In conclusion, we identified genes that maintained the characteristics of IGC and DGC. These genes could become therapeutic targets to inhibit the properties of both stem cells. However, our conclusions were based on retrospective data, so further biological studies are in need to verify these findings.

Conclusions

Taken together, 7 and 43 genes correlated to the characteristics of CSCs were identified in IGC and DGC, respectively. These genes were related with cell cycle or HR, which may serve as therapeutic targets for the inhibition of the stem cells from both types of GC. However, our conclusions derived from bioinformatic analysis still need further basic studies to validate.

Abbreviations

GC gastric cancer

IGC intestinal-type gastric cancer

DGC diffuse-type gastric cancer

GAC gastric adenocarcinoma cancer

PPI protein-protein interaction

IARC International Agency for Research on Cancer

CSCs Cancer sten cells

mDNAsi DNA methylation-based stemness index

mRNAsi mRNA expression-based stemness index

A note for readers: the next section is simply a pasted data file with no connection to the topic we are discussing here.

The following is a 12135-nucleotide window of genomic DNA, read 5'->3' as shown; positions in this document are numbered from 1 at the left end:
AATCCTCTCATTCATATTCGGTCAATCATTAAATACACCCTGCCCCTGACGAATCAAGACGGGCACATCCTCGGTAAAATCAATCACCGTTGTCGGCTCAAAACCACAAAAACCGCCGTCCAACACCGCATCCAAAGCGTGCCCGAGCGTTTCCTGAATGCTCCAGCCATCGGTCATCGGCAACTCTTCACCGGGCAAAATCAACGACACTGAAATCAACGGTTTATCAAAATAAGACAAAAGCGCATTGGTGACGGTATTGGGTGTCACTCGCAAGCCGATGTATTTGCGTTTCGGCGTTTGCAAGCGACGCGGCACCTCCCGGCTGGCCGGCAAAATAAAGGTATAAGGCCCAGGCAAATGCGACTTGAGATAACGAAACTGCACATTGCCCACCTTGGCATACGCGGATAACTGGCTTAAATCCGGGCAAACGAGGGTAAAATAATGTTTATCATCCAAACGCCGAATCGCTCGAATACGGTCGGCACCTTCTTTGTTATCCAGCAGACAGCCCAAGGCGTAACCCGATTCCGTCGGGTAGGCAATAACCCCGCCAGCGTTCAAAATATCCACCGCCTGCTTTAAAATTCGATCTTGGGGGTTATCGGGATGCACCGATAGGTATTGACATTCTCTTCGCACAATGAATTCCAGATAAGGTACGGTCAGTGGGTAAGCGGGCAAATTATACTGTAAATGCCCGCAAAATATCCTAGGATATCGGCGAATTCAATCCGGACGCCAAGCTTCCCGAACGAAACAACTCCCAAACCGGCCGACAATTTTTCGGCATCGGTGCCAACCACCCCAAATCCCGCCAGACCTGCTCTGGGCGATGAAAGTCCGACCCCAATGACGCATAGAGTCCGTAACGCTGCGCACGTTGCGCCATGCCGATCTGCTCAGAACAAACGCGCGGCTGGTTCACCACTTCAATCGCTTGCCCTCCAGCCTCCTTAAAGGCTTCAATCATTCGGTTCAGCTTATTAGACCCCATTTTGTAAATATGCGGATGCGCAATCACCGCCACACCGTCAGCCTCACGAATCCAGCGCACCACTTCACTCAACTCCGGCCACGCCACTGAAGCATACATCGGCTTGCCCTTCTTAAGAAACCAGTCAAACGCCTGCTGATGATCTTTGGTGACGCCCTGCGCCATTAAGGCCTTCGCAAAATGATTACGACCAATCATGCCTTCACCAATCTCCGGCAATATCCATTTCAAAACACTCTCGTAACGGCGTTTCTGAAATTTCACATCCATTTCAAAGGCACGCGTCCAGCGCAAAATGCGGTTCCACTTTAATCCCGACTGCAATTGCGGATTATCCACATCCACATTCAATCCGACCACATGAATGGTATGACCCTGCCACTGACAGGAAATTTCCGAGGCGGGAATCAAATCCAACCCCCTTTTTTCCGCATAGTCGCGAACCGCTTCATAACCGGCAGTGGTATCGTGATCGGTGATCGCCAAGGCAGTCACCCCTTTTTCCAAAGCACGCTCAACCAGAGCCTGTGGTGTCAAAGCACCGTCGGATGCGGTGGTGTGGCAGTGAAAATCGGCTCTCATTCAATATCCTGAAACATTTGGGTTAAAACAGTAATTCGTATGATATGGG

TCGA The Cancer Genome Altas

WGCNA Weighted gene co-expression network analysis

DEGs Differentially expressed genes

GS Gene significance

MM Module eigengenes

PCA Principal component analysis

GO Gene ontology

KEGG Kyoto Encyclopedia of Genes and Genomes

STRING Search Tool for the Retrieval of Interacting Genes

PPI Protein–protein interaction

EpCAM epithelial cell adhesion molecule

FDR false discovery rate

HR homologous recombination

TRAIL inhibiting apoptosis-inducing ligand

HMRR hyaluronic acid-mediated motor receptor

Declaration

Acknowledgements

Not applicable.

Authors’ contribution

Y. Gong and R. Guo designed the research; R. Guo analyzed the data; R. Guo and Y. Gong wrote the paper; Y. Gong , Y. Yuan and A. Chu revised the language of the paper; and all authors read and approved the final manuscript.

Funding

This work was supported by the National Natural Science Foundation of China (Award No.81970501), National Key R&D Program of China (Grant No.2017YFC0908300) and National Natural Science Foundation of Liaoning Province (2019-MS-388).

Avaliability and data and materials

The datasets supporting conclusions of this article were available in the TCGA (https://portal.gdc.cancer.gov), Oncomine (http://www.oncomine.org). The datasets supporting the conclusions of this article are included within the article and its Additional files.

Ethics approval and consent to participate

Not applicable

Consent for publication

Not applicable

Competing interests

There are no competing interests.